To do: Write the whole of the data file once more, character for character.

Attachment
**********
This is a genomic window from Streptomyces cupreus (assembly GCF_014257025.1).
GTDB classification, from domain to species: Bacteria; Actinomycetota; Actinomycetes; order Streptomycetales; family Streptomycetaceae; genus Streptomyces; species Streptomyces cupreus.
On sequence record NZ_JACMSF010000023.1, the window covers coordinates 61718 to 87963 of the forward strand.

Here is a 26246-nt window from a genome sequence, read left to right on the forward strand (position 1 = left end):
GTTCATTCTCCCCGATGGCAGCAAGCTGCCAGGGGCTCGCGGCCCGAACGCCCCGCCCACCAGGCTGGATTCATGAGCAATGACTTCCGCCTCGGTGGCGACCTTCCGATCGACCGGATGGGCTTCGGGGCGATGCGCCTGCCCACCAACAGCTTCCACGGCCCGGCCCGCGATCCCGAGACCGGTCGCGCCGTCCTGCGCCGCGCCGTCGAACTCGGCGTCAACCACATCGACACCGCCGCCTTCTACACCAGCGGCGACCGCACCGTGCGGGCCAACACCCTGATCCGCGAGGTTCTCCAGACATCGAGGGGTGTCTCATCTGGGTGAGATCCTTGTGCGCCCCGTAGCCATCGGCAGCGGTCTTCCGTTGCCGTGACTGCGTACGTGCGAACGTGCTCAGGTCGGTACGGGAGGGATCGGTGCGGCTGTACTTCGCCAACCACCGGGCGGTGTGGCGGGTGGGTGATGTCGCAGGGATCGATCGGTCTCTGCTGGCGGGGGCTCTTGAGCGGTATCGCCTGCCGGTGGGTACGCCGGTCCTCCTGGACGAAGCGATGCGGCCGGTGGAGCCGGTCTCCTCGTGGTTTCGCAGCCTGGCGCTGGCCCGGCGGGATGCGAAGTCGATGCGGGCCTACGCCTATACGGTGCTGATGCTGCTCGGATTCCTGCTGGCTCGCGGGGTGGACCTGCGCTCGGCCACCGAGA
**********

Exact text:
This is a genomic window from Streptomyces cupreus (assembly GCF_014257025.1).
GTDB classification, from domain to species: Bacteria; Actinomycetota; Actinomycetes; order Streptomycetales; family Streptomycetaceae; genus Streptomyces; species Streptomyces cupreus.
On sequence record NZ_JACMSF010000023.1, the window covers coordinates 61718 to 87963 of the forward strand.

Here is a 26246-nt window from a genome sequence, read left to right on the forward strand (position 1 = left end):
GTTCATTCTCCCCGATGGCAGCAAGCTGCCAGGGGCTCGCGGCCCGAACGCCCCGCCCACCAGGCTGGATTCATGAGCAATGACTTCCGCCTCGGTGGCGACCTTCCGATCGACCGGATGGGCTTCGGGGCGATGCGCCTGCCCACCAACAGCTTCCACGGCCCGGCCCGCGATCCCGAGACCGGTCGCGCCGTCCTGCGCCGCGCCGTCGAACTCGGCGTCAACCACATCGACACCGCCGCCTTCTACACCAGCGGCGACCGCACCGTGCGGGCCAACACCCTGATCCGCGAGGTTCTCCAGACATCGAGGGGTGTCTCATCTGGGTGAGATCCTTGTGCGCCCCGTAGCCATCGGCAGCGGTCTTCCGTTGCCGTGACTGCGTACGTGCGAACGTGCTCAGGTCGGTACGGGAGGGATCGGTGCGGCTGTACTTCGCCAACCACCGGGCGGTGTGGCGGGTGGGTGATGTCGCAGGGATCGATCGGTCTCTGCTGGCGGGGGCTCTTGAGCGGTATCGCCTGCCGGTGGGTACGCCGGTCCTCCTGGACGAAGCGATGCGGCCGGTGGAGCCGGTCTCCTCGTGGTTTCGCAGCCTGGCGCTGGCCCGGCGGGATGCGAAGTCGATGCGGGCCTACGCCTATACGGTGCTGATGCTGCTCGGATTCCTGCTGGCTCGCGGGGTGGACCTGCGCTCGGCCACCGAGA